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Jack Kent Cooke II Kept On Dreaming In the Shadow of His Name

By Laurie Becklund
Los Angeles Times
Tuesday, February 28, 1989; Page E07

LOS ANGELES -- When Jack Kent Cooke II was a child growing up in Los Angeles in the 1960s, his grandfather owned a sports empire bigger than a boy could dream; bigger, in fact, than any in American history.

The senior Jack Kent Cooke owned the Los Angeles Lakers, the Los Angeles Kings and the Washington Redskins. He built the Fabulous Forum on a civic dare and brought superstars like Wilt Chamberlain and Kareem Abdul-Jabbar to play there.

But the grandfather traded away his Los Angeles holdings, and the young man who was his namesake would never grow up to inherit an empire valued today at more than $1 billion. Instead, he would haunt the Forum that might have been his, wrangling tickets to hockey games, borrowing money to party and invoking his famous name with strangers he sought to befriend.

In January, a few days before the Super Bowl his grandfather's team had twice won, young Cooke died in his modest apartment in Glendale, eight miles north of Los Angeles. The coroner concluded Feb. 16 that he had died of alcoholic liver disease and a related heart condition. He was 26.

No one who knew him thought of him as an alcoholic. Friends described him as a witty, decent young guy who partied too hard. Family members said he had a history of serious kidney problems since childhood and bouts of hepatitis that left him with delicate health.

But the autopsy showed that somewhere along the way, he became an alcoholic. And, many friends say, Jack Kent Cooke II died more victim than beneficiary of his famous name. No one is certain just how it happened, but there are clues.

For one thing, Jack had trouble learning. In second grade, he was diagnosed as having a serious learning disability. His mother was so concerned about the lack of help for youngsters like him that she founded the National Center for Learning Disabilities, which is today the major such resource center in the country.

"It's very, very sad, a damn waste," said his father, Ralph Kent Cooke, a former film and advertising executive. "Who's to blame? I don't know, if there is anyone . . . It's a tough thing to live under the family name."

Like his grandfather, Jack loved hockey best. Someday, he dreamed, he would capture the Stanley Cup: the only prize he knew that eluded his grandfather.

When Jack was 11, his parents were divorced, and his mother moved to New York and married Pete Rozelle, current commissioner of the NFL. Jackie moved with them and, by all accounts, developed a close relationship with his stepfather.

In 1979, Jack Kent Cooke's wife of 42 years divorced him in a settlement that made the Guinness Book of World Records. Within weeks, Jack Kent Cooke sold his Los Angeles sports empire to Jerry Buss and moved east.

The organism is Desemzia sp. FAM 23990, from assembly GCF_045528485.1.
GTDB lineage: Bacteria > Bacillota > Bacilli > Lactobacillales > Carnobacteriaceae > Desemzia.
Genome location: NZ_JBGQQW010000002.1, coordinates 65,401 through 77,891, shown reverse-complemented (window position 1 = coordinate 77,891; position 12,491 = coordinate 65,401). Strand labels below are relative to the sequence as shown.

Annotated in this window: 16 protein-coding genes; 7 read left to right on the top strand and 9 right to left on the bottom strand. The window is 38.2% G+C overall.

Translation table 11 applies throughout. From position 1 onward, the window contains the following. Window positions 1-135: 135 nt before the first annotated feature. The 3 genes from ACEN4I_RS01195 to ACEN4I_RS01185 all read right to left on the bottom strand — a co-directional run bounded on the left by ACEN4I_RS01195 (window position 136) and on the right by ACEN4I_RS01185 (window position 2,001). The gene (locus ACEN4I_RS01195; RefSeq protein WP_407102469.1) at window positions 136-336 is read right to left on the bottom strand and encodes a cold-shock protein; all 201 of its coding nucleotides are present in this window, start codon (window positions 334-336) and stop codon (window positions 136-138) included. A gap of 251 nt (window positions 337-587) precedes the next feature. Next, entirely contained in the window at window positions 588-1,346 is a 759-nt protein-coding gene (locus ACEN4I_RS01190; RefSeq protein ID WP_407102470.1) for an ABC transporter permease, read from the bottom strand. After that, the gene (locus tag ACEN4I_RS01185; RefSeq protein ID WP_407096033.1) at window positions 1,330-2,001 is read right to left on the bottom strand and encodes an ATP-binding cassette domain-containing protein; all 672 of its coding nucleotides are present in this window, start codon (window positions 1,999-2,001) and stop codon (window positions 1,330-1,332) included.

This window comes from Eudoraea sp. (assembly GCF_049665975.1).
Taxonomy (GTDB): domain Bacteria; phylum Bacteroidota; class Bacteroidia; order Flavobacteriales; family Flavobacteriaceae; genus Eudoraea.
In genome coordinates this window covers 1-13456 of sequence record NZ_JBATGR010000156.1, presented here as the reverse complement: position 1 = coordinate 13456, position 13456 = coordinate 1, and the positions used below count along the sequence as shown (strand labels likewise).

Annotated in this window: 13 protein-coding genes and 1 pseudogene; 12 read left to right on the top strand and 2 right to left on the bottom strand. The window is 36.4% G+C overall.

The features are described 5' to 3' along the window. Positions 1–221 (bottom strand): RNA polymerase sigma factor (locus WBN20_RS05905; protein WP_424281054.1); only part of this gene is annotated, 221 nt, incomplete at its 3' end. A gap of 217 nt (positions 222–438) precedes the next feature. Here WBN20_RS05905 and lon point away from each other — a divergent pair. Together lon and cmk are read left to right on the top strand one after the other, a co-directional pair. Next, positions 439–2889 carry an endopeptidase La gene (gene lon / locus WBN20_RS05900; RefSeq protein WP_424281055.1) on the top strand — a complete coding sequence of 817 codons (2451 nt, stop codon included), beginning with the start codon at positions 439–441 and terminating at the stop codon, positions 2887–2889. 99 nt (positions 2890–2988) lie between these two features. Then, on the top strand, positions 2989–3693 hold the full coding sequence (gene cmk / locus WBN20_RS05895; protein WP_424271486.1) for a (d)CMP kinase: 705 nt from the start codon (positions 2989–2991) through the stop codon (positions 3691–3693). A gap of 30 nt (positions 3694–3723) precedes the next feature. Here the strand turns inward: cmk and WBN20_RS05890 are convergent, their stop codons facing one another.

The younger of his two children, John, sided with his father, and is now executive vice president of the Washington Redskins. The eldest, Ralph, sided with his mother, and refused to speak to the senior Cooke for 10 years. The two reconciled only last year.

The relationship between grandson and grandfather is not clear. Jack himself often said he had "blown it" with his grandfather, and had been "disowned" by him. However, friends said he also received regular stipends from his grandfather and talked to him occasionally by telephone.

Jack Kent Cooke said in a brief telephone conversation that he felt "pretty badly" about his grandson, and preferred not to be interviewed.

After his death, those who knew him best would ask themselves whether Jack's failure to succeed -- failure even to seem happy -- was rooted in his learning disabilities, his splintered family history or some other shortcoming that was his alone.

The happiest time of Jack's life, his sister said, was when he attended a private boarding school for learning-disabled teenagers, where he excelled in sports. Later, he went to Biscayne College in Florida. He was arrested at least once for drunk driving, and left after a year.

In 1982, he moved to Los Angeles and attended Pepperdine University. According to the registrar's office, he dropped out in 1984.

A friend who asked not to be named said Cooke had worked as a "stock analyst" for a time.

"He liked to play the big shot," said his father. "He wouldn't know a good stock tip if he heard one . . . {After being} put down all those years {as dyslexic} he felt he had to say something in public to his peers . . . The problem with Jack was that he never quite found a purpose in life. . . . He was like a lot of kids these days -- they want to own businesses and be president of the company before they know anything."

Jack remained Jack Kent Cooke's most loyal sports fan. Friends said he would watch every Redskins game he could on television and bet on his grandfather's horses at Santa Anita. Above all, he loved the Kings.

Sometime last fall, friends said, Cooke, his allowance cut back to about $25,000 a year, moved into a small apartment in Glendale, where he began to pull himself together.

"He told me he had had problems with {alcoholism}," said his girlfriend of four months, who asked not to be named. "But he was over that . . . He'd only drink Coke."

He and his friend Ollon Downing, an air controller, had come up with a proposal to build and operate a sports bar and hotel in Telluride, Colo. But that was only an interim goal, Downing said.

"All of the business plans were to make enough money to do one thing: to buy the Kings and win the Stanley cup," he said.

©Copyright 1997 The Washington Post Company

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